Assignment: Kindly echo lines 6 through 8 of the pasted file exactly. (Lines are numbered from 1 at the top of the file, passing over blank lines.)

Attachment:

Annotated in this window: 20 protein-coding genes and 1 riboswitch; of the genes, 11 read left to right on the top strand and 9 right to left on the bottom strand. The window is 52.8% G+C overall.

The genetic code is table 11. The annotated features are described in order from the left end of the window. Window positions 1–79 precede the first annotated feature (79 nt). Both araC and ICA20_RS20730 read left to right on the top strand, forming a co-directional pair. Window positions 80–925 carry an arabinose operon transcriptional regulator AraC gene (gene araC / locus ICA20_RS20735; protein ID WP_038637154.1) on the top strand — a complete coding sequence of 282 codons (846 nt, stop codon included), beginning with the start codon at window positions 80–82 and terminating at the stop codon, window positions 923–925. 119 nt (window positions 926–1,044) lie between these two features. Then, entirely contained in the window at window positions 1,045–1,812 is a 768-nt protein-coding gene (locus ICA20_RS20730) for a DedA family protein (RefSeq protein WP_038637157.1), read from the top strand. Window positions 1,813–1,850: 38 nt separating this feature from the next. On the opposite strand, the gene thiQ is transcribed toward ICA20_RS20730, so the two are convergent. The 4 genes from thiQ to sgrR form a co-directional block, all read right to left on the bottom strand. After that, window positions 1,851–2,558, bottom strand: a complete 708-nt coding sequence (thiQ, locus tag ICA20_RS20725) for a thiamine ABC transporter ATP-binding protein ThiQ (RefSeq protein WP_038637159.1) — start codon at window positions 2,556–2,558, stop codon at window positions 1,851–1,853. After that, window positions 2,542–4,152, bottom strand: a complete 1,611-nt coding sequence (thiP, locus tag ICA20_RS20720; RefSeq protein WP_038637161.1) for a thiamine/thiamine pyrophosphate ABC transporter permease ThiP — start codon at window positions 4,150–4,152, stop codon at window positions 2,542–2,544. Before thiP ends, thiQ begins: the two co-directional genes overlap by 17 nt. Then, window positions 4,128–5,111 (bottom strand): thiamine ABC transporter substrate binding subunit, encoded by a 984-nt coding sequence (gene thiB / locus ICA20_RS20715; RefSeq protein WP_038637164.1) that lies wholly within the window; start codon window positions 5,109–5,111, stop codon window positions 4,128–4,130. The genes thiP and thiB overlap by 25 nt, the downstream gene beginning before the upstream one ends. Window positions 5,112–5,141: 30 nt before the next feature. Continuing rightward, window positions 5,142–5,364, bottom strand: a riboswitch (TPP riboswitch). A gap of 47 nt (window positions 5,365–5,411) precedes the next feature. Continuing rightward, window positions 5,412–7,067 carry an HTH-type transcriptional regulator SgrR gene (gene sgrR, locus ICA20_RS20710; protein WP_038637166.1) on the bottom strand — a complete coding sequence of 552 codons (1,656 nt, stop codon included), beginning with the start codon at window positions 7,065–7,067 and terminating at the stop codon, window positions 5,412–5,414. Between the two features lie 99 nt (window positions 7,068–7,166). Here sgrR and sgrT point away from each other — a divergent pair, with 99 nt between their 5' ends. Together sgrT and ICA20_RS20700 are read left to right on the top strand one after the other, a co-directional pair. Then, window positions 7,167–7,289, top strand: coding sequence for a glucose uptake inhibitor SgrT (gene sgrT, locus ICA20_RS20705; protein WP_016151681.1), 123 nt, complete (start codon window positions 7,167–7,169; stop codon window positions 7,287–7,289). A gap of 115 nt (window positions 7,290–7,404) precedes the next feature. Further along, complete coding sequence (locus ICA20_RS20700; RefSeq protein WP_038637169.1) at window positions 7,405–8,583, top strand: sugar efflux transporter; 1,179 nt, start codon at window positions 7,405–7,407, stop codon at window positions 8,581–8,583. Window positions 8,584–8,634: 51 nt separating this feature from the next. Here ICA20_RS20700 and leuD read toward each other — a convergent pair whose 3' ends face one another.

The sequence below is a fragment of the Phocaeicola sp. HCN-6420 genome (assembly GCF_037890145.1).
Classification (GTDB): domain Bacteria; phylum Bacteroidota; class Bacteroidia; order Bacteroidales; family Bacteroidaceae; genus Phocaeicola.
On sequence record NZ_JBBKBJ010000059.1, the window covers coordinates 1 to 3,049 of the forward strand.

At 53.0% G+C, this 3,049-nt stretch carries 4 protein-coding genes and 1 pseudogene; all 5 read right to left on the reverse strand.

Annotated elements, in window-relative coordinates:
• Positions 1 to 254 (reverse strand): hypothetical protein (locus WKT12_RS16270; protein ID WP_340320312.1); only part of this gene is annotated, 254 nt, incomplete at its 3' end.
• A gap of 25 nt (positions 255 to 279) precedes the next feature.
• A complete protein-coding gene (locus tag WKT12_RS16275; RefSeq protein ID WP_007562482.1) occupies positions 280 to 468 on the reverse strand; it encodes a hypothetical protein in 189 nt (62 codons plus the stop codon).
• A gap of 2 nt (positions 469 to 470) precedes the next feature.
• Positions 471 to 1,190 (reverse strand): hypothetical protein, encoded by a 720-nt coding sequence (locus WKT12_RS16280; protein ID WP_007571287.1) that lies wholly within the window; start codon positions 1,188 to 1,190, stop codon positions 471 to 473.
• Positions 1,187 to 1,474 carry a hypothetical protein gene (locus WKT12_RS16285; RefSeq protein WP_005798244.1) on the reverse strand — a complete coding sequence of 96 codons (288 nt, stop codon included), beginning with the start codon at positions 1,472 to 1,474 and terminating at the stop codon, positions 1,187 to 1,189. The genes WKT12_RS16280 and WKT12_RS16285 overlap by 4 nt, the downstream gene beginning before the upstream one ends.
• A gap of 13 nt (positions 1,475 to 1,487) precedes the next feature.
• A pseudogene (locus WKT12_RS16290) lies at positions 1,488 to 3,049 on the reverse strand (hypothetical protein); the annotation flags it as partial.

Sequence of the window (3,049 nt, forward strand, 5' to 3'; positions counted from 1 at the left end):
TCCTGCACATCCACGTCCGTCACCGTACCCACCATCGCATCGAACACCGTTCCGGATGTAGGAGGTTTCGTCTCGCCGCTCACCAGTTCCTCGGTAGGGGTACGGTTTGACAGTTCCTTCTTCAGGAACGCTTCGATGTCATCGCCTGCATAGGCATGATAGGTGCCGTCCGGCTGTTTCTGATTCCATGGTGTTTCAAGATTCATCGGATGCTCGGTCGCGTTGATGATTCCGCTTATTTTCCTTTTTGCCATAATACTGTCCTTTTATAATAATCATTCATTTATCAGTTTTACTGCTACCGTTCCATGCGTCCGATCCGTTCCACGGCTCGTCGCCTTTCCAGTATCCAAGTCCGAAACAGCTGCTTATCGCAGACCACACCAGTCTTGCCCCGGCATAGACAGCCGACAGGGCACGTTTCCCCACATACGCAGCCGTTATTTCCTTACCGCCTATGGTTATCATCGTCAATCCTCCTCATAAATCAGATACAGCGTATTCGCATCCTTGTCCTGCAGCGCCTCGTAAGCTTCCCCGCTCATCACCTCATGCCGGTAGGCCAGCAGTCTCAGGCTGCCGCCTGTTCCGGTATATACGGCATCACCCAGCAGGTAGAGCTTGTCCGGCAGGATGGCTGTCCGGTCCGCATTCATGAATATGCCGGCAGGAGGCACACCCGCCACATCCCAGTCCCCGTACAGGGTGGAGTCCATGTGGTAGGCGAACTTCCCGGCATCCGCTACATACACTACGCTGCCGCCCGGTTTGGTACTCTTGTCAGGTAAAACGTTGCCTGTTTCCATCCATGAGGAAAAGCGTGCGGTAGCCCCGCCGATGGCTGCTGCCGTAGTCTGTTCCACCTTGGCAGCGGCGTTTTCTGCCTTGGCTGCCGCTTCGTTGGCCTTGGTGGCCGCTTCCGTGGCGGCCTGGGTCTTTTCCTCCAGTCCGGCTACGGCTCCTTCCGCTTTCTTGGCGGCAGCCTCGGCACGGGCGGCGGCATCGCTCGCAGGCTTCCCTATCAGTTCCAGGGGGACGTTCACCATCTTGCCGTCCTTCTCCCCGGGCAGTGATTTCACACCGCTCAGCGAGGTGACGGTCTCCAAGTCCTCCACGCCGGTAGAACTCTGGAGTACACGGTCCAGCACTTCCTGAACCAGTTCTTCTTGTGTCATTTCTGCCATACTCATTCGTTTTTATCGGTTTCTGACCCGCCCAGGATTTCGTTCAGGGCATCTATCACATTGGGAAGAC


At 53.0% G+C, this 3,049-nt stretch carries 4 protein-coding genes and 1 pseudogene; all 5 read right to left on the reverse strand.

Annotated elements, in window-relative coordinates:
• Positions 1 to 254 (reverse strand): hypothetical protein (locus WKT12_RS16270; protein ID WP_340320312.1); only part of this gene is annotated, 254 nt, incomplete at its 3' end.